Then the acne and anxiety came. Four long years of cystic acne turned into a lifetime of hyperpigmentation and scars. Accutane saved me from myself thank god, but sometimes I find myself wishing I had more pimples to pop and dig at. That’s how strong the compulsions are.

The anxiety never went away, manifested instead as relentless tearing of my cuticles and hangnails. Reaching into my bag, doing the dishes or taking a shower all became excruciating, bloody ordeals. At one point my thumbprint stopped working on my phone due to the carnage.”

“At my last psych appointment I mentioned issues with picking, and she’s like oh I’m glad you said that, because these meds should help with anxiety too and help that.

And I was just thinking to myself, that’s not how it works… My picking is not an anxiety problem. Though yes, I also pick more when I’m stressed or anxious. But it’s mostly absent-minded, habit, and not liking the feeling/appearance of my skin.”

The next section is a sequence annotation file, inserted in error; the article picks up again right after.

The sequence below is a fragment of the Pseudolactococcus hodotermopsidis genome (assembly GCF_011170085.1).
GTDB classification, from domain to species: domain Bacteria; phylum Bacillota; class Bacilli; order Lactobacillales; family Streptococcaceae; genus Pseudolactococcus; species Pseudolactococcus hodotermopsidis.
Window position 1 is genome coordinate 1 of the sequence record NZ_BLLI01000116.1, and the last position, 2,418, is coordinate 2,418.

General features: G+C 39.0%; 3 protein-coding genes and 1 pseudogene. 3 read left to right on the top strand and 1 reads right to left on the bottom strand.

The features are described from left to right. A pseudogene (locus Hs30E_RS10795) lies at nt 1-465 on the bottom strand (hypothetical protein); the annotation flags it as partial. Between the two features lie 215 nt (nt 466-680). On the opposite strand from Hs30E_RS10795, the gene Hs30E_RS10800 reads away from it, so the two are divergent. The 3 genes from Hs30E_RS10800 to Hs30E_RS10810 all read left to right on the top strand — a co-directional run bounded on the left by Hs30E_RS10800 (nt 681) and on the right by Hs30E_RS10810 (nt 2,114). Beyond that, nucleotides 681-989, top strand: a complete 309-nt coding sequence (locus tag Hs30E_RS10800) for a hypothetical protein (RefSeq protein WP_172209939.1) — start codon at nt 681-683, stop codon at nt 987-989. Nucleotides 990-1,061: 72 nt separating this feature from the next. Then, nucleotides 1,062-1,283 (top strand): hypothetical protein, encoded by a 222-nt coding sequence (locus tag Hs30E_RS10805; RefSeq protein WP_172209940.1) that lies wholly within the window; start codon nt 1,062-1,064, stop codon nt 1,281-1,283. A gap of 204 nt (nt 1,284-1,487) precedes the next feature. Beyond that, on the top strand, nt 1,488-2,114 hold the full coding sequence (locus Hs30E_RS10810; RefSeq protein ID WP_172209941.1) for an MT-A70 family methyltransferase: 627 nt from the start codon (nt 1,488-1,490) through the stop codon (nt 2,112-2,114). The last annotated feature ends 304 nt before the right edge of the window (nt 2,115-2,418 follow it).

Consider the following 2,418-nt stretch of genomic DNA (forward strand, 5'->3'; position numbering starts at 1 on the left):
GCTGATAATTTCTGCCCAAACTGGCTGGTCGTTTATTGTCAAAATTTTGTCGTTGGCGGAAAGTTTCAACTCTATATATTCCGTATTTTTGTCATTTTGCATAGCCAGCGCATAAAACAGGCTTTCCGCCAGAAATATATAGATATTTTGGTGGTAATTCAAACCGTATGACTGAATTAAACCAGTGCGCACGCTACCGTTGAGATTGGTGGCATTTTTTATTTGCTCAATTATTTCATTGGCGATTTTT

“I pick when I’m watching YouTube and get distracted. I pick when I see that it’s scabbed over. I pick when I’m tired. I pick when I’m bored or don’t have my phone to mess with.

People have always told me to stop picking, or asked me if my anxiety is bad and that’s the reason I’m picking. But in reality I do it just because I can and want too. It makes me feel more ashamed because people THINK there’s a reason but there’s not for me. And when I tell people its just something I do, they would report me to the office at school and my counselor would use her “I’m trying to help you, don’t kill yourself” voice. I’ve just started to not tell people a reason or just lie and say it’s because I’m anxious. I feel ashamed and disgusting for picking and not having a reason. And people assuming a reason just makes it worse.”

Conclusion